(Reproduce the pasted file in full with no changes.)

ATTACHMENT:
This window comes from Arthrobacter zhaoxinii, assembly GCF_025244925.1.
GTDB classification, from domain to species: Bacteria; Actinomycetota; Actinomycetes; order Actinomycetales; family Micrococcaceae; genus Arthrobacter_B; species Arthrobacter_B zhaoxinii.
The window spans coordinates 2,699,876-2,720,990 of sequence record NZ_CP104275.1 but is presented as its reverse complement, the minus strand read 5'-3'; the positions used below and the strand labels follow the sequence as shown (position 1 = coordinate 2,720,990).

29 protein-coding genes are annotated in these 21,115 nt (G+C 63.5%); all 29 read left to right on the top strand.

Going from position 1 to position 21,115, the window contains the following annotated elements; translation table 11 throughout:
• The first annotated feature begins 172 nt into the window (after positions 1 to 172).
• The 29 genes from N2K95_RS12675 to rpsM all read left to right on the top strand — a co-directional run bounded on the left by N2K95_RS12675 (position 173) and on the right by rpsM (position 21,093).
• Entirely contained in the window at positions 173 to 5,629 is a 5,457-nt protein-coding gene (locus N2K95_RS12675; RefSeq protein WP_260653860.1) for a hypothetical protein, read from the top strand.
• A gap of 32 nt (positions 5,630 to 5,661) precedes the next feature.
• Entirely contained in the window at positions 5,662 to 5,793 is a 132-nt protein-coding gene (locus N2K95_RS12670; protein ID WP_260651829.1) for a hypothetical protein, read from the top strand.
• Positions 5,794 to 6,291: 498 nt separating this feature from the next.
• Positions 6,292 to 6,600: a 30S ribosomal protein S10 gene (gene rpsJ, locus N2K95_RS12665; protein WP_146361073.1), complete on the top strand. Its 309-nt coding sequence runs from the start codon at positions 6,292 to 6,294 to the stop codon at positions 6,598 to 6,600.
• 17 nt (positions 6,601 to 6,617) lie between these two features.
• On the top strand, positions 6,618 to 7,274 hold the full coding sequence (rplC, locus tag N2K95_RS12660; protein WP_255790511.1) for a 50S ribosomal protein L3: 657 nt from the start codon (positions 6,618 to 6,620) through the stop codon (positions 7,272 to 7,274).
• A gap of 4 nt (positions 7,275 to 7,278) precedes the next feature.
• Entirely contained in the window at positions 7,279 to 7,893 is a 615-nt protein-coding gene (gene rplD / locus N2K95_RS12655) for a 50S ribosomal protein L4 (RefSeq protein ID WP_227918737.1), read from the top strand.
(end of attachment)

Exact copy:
This window comes from Arthrobacter zhaoxinii, assembly GCF_025244925.1.
GTDB classification, from domain to species: Bacteria; Actinomycetota; Actinomycetes; order Actinomycetales; family Micrococcaceae; genus Arthrobacter_B; species Arthrobacter_B zhaoxinii.
The window spans coordinates 2,699,876-2,720,990 of sequence record NZ_CP104275.1 but is presented as its reverse complement, the minus strand read 5'-3'; the positions used below and the strand labels follow the sequence as shown (position 1 = coordinate 2,720,990).

29 protein-coding genes are annotated in these 21,115 nt (G+C 63.5%); all 29 read left to right on the top strand.

Going from position 1 to position 21,115, the window contains the following annotated elements; translation table 11 throughout:
• The first annotated feature begins 172 nt into the window (after positions 1 to 172).
• The 29 genes from N2K95_RS12675 to rpsM all read left to right on the top strand — a co-directional run bounded on the left by N2K95_RS12675 (position 173) and on the right by rpsM (position 21,093).
• Entirely contained in the window at positions 173 to 5,629 is a 5,457-nt protein-coding gene (locus N2K95_RS12675; RefSeq protein WP_260653860.1) for a hypothetical protein, read from the top strand.
• A gap of 32 nt (positions 5,630 to 5,661) precedes the next feature.
• Entirely contained in the window at positions 5,662 to 5,793 is a 132-nt protein-coding gene (locus N2K95_RS12670; protein ID WP_260651829.1) for a hypothetical protein, read from the top strand.
• Positions 5,794 to 6,291: 498 nt separating this feature from the next.
• Positions 6,292 to 6,600: a 30S ribosomal protein S10 gene (gene rpsJ, locus N2K95_RS12665; protein WP_146361073.1), complete on the top strand. Its 309-nt coding sequence runs from the start codon at positions 6,292 to 6,294 to the stop codon at positions 6,598 to 6,600.
• 17 nt (positions 6,601 to 6,617) lie between these two features.
• On the top strand, positions 6,618 to 7,274 hold the full coding sequence (rplC, locus tag N2K95_RS12660; protein WP_255790511.1) for a 50S ribosomal protein L3: 657 nt from the start codon (positions 6,618 to 6,620) through the stop codon (positions 7,272 to 7,274).
• A gap of 4 nt (positions 7,275 to 7,278) precedes the next feature.
• Entirely contained in the window at positions 7,279 to 7,893 is a 615-nt protein-coding gene (gene rplD / locus N2K95_RS12655) for a 50S ribosomal protein L4 (RefSeq protein ID WP_227918737.1), read from the top strand.